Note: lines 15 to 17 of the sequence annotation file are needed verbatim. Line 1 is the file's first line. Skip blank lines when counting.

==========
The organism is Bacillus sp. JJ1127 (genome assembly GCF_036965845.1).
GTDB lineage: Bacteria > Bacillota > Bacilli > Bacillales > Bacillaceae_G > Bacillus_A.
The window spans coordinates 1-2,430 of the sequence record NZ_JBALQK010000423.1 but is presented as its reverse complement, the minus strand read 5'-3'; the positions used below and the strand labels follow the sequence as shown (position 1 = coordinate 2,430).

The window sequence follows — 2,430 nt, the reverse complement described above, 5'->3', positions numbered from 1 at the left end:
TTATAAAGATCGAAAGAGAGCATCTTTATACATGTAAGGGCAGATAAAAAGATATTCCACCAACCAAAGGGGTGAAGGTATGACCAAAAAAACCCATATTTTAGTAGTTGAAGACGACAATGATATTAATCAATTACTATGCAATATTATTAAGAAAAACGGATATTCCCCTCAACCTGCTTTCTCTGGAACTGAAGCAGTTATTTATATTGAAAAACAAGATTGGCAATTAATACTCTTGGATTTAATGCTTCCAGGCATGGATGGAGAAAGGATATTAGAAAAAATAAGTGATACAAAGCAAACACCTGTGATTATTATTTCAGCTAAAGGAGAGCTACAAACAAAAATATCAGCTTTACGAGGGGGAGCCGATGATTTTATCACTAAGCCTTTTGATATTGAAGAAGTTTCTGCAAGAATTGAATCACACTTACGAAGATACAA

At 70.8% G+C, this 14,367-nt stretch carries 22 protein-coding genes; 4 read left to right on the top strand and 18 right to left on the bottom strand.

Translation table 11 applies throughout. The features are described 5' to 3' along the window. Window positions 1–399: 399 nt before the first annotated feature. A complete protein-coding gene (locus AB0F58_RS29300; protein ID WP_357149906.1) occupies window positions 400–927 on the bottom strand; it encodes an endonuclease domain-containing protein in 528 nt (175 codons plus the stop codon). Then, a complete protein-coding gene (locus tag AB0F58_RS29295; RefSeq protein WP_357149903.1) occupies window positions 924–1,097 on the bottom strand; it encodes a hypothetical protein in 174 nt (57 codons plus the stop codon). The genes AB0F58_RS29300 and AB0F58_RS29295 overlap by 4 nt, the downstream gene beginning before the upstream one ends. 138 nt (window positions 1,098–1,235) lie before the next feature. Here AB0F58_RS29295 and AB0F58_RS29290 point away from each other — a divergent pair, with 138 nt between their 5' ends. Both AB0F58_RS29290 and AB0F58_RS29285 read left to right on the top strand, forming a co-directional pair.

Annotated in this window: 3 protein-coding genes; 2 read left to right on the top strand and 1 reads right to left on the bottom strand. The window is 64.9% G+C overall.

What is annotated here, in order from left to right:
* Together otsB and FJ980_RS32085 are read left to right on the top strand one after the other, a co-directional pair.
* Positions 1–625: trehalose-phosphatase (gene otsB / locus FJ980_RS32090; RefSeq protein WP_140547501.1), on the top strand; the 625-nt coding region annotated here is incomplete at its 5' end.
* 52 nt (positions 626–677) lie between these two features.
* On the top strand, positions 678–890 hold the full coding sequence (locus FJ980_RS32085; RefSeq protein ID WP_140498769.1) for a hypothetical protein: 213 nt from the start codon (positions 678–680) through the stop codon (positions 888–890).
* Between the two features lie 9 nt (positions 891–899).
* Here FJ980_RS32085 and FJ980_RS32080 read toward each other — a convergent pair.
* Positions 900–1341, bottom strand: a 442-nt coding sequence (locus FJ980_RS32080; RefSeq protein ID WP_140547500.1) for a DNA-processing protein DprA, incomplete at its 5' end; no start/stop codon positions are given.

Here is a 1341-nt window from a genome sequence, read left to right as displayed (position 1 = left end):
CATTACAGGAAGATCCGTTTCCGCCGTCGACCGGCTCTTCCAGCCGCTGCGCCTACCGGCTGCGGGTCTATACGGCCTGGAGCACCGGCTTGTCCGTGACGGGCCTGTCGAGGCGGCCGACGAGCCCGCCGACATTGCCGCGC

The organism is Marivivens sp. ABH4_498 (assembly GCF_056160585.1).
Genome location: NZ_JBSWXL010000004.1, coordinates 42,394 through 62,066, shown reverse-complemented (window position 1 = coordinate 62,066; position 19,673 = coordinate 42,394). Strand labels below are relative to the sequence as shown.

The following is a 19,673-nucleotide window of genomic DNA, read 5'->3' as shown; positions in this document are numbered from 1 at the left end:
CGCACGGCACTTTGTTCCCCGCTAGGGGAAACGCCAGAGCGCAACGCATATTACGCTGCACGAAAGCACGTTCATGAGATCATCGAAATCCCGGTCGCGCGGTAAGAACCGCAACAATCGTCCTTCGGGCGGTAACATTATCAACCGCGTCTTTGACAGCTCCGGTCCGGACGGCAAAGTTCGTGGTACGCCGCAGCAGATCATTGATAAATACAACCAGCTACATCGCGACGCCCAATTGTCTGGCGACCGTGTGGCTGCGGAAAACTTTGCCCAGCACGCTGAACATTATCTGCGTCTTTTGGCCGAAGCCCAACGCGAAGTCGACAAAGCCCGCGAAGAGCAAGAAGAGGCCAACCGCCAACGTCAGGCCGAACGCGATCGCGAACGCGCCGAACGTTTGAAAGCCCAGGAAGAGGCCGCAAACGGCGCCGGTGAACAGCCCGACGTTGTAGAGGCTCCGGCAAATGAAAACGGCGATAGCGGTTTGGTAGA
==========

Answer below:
* Here FJ980_RS32085 and FJ980_RS32080 read toward each other — a convergent pair.
* Positions 900–1341, bottom strand: a 442-nt coding sequence (locus FJ980_RS32080; RefSeq protein ID WP_140547500.1) for a DNA-processing protein DprA, incomplete at its 5' end; no start/stop codon positions are given.

Here is a 1341-nt window from a genome sequence, read left to right as displayed (position 1 = left end):